"Bitchin' Betty," the Voice of the F/A-18's Cockpit Warning System, Retires

She's bossed around pilots every day for over 20 years. 

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“Bitchin’ Betty’s” real name is Leslie Shook, but many of the men and women whose lives she’s saved don’t know that.

Shook has been on every flight the F/A-18 Super Hornet fighter has flown since 1995, when the F-18 entered service — or at least her voice has.

Fighter jets, like most airplanes, have pre-recorded emergency messages and command prompts to call a pilot’s attention to aspects of the plane more urgently than a blinking light can. When Boeing was designing the F-18, many of the alert messages transferred over from its predecessor, the F-15, but they still needed to record more. Leslie Shook was a media producer for Boeing filling in as a sound engineer to record the sound bytes, but the hired voice talent wasn’t cutting it. The voice of the cockpit warning system had to be urgent, sharp, and commanding, Shook thought, and while she was demonstrating what she wanted, her manager overheard her. The fill-in sound director became the talent, as Shook became “Bitchin’ Betty,” the affectionate nickname fighter pilots give the disembodied voice of their plane’s warning system.

Bitchin’ Betty is a term of endearment — pilots know that her word is law in the cockpit, and while they may act like she’s a nag, they also know she will save their lives. While she doesn’t say “Do a barrel roll!”, Betty’s instructions to “Pull up! Pull up!” or “Roll right! Roll Right!” are the last line of warning before a pilot makes a fatal error, something Shook said she has heard about from friends.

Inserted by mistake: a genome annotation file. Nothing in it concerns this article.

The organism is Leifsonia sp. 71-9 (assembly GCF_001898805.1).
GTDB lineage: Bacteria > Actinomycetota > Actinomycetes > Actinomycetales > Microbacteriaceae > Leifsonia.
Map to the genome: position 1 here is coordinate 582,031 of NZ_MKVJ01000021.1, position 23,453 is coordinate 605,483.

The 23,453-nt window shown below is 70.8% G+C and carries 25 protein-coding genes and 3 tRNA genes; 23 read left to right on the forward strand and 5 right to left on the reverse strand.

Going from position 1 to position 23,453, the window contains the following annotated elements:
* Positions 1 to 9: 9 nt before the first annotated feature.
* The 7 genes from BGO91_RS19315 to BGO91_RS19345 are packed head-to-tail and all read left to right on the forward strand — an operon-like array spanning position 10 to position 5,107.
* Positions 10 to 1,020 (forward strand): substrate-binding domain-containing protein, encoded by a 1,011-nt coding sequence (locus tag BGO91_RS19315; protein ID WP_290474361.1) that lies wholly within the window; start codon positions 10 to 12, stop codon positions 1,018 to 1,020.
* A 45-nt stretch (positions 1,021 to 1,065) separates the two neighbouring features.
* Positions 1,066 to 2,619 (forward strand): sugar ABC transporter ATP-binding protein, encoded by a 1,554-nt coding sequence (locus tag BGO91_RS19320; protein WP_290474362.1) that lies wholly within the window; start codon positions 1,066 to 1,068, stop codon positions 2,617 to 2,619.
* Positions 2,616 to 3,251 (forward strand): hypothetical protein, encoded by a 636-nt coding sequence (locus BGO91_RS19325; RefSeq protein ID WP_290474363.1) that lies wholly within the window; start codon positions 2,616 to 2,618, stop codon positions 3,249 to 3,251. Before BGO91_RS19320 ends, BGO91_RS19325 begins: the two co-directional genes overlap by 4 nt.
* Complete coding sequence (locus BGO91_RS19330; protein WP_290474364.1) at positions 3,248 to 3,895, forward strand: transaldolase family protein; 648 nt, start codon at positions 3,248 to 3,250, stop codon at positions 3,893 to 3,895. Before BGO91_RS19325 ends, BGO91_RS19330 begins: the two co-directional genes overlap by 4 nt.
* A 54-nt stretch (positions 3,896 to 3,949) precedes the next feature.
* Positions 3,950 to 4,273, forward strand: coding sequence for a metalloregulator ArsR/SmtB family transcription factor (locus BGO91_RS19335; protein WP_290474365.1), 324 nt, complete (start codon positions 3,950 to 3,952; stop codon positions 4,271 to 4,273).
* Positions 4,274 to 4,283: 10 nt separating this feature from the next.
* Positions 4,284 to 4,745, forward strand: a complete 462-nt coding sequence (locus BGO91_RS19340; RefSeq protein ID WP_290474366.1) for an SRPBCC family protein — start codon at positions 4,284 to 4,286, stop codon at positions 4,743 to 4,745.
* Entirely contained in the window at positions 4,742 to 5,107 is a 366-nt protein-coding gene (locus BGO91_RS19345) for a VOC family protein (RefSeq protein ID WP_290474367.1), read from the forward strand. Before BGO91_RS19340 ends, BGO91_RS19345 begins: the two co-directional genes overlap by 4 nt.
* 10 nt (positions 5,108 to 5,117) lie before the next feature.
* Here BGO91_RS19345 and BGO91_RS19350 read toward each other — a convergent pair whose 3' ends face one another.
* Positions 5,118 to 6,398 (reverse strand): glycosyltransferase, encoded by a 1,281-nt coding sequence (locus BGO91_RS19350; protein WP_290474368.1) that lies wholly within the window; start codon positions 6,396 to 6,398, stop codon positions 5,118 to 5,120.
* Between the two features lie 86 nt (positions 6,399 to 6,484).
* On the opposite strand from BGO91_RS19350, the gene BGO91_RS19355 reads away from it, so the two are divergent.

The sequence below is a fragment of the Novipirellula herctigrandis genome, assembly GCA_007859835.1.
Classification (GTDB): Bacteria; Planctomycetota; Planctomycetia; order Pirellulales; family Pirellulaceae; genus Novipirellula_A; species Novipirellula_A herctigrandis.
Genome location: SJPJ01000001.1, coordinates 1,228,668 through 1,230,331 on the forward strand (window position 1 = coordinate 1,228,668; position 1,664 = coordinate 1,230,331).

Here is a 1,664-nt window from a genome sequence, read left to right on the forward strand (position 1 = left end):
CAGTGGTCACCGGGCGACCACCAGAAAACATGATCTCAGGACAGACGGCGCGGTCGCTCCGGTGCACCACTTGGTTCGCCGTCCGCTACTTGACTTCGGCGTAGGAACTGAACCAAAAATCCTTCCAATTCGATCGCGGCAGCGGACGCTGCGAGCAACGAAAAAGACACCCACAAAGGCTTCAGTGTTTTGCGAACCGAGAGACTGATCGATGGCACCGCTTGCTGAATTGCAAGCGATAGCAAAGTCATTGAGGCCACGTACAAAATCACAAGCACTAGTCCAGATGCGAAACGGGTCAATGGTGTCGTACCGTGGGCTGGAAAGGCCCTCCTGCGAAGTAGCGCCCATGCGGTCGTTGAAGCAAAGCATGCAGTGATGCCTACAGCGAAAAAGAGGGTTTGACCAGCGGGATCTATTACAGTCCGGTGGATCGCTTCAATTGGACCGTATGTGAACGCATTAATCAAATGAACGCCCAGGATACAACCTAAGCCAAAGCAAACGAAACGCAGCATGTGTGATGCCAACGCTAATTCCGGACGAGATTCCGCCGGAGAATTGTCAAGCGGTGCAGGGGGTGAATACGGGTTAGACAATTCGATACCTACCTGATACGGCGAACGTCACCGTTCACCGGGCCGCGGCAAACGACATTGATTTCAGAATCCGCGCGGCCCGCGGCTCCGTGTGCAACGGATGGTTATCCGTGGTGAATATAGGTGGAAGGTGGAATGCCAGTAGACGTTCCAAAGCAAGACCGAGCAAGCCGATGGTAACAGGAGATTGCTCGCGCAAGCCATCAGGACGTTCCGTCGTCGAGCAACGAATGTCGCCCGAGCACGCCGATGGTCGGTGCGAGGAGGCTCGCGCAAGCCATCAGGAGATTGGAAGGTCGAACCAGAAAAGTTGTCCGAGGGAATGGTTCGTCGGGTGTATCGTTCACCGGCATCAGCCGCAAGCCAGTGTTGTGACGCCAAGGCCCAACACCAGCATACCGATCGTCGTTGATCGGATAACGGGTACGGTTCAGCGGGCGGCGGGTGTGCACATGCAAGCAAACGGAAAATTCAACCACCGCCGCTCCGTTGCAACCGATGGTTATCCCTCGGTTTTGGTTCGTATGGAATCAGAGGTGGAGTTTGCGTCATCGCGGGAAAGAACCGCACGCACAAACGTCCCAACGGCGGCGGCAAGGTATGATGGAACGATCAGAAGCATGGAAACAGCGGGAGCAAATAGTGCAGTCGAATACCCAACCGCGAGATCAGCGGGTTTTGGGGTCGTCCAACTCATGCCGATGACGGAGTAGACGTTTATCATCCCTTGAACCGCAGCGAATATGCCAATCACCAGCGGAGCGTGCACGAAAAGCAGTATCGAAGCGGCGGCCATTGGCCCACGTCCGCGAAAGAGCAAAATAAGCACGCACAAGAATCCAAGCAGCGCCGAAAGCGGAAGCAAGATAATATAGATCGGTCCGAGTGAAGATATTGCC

“You hear this voice every day telling you things are okay or that you need to take action,” Dana Perkins, a Weapons Systems Operator at Boeing Flight Operations, said. “You start trusting this person’s voice. If she said ‘stand up straight,’ everyone would stand up straight!”

Shook in Betty's cockpit. 

Boeing/ YouTube

Twenty years later, she’s ready to retire, and Boeing took her out to a U.S. Air Force hangar to say goodbye to the planes she’d been a part of for so many years.

But Shook’s legacy will live on, as long as the Super Hornet stays in service. Other aircraft have different “Bitchin’ Betty” (or “Barkin’ Bob” if the voice is male) recordings, but Shook will continue to snap orders at an entire generation of F-18 pilots even as she steps into retirement. She’s even got a beer named after her, and although the “Bitchin’ Betty” term seems to be universal to Cockpit Alert Systems voices, we’d like to think that the brewers had Shook in mind.

“Retiring is hard work!” Shook said. “I have loved these planes for a lot of years, so I wanted to come out and say goodbye, say goodbye to the girls.”

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